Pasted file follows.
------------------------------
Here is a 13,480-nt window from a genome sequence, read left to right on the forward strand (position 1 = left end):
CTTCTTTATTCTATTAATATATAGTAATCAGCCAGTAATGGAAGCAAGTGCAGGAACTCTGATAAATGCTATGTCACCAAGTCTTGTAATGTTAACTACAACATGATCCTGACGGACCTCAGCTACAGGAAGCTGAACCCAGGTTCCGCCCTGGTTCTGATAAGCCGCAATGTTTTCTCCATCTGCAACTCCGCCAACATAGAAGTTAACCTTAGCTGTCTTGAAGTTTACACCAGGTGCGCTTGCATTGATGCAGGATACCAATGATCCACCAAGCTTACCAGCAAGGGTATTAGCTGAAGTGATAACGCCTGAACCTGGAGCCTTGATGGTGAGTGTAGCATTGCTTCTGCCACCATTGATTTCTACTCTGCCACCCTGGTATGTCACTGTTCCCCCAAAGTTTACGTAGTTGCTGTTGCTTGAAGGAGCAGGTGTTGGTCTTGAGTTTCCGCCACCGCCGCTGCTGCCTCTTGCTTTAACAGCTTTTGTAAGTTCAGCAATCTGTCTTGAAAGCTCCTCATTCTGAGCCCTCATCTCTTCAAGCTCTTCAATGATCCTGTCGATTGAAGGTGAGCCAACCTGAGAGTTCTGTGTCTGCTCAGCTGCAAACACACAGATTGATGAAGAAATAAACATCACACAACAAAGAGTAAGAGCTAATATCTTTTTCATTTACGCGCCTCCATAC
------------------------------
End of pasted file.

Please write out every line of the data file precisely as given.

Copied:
Here is a 13,480-nt window from a genome sequence, read left to right on the forward strand (position 1 = left end):
CTTCTTTATTCTATTAATATATAGTAATCAGCCAGTAATGGAAGCAAGTGCAGGAACTCTGATAAATGCTATGTCACCAAGTCTTGTAATGTTAACTACAACATGATCCTGACGGACCTCAGCTACAGGAAGCTGAACCCAGGTTCCGCCCTGGTTCTGATAAGCCGCAATGTTTTCTCCATCTGCAACTCCGCCAACATAGAAGTTAACCTTAGCTGTCTTGAAGTTTACACCAGGTGCGCTTGCATTGATGCAGGATACCAATGATCCACCAAGCTTACCAGCAAGGGTATTAGCTGAAGTGATAACGCCTGAACCTGGAGCCTTGATGGTGAGTGTAGCATTGCTTCTGCCACCATTGATTTCTACTCTGCCACCCTGGTATGTCACTGTTCCCCCAAAGTTTACGTAGTTGCTGTTGCTTGAAGGAGCAGGTGTTGGTCTTGAGTTTCCGCCACCGCCGCTGCTGCCTCTTGCTTTAACAGCTTTTGTAAGTTCAGCAATCTGTCTTGAAAGCTCCTCATTCTGAGCCCTCATCTCTTCAAGCTCTTCAATGATCCTGTCGATTGAAGGTGAGCCAACCTGAGAGTTCTGTGTCTGCTCAGCTGCAAACACACAGATTGATGAAGAAATAAACATCACACAACAAAGAGTAAGAGCTAATATCTTTTTCATTTACGCGCCTCCATAC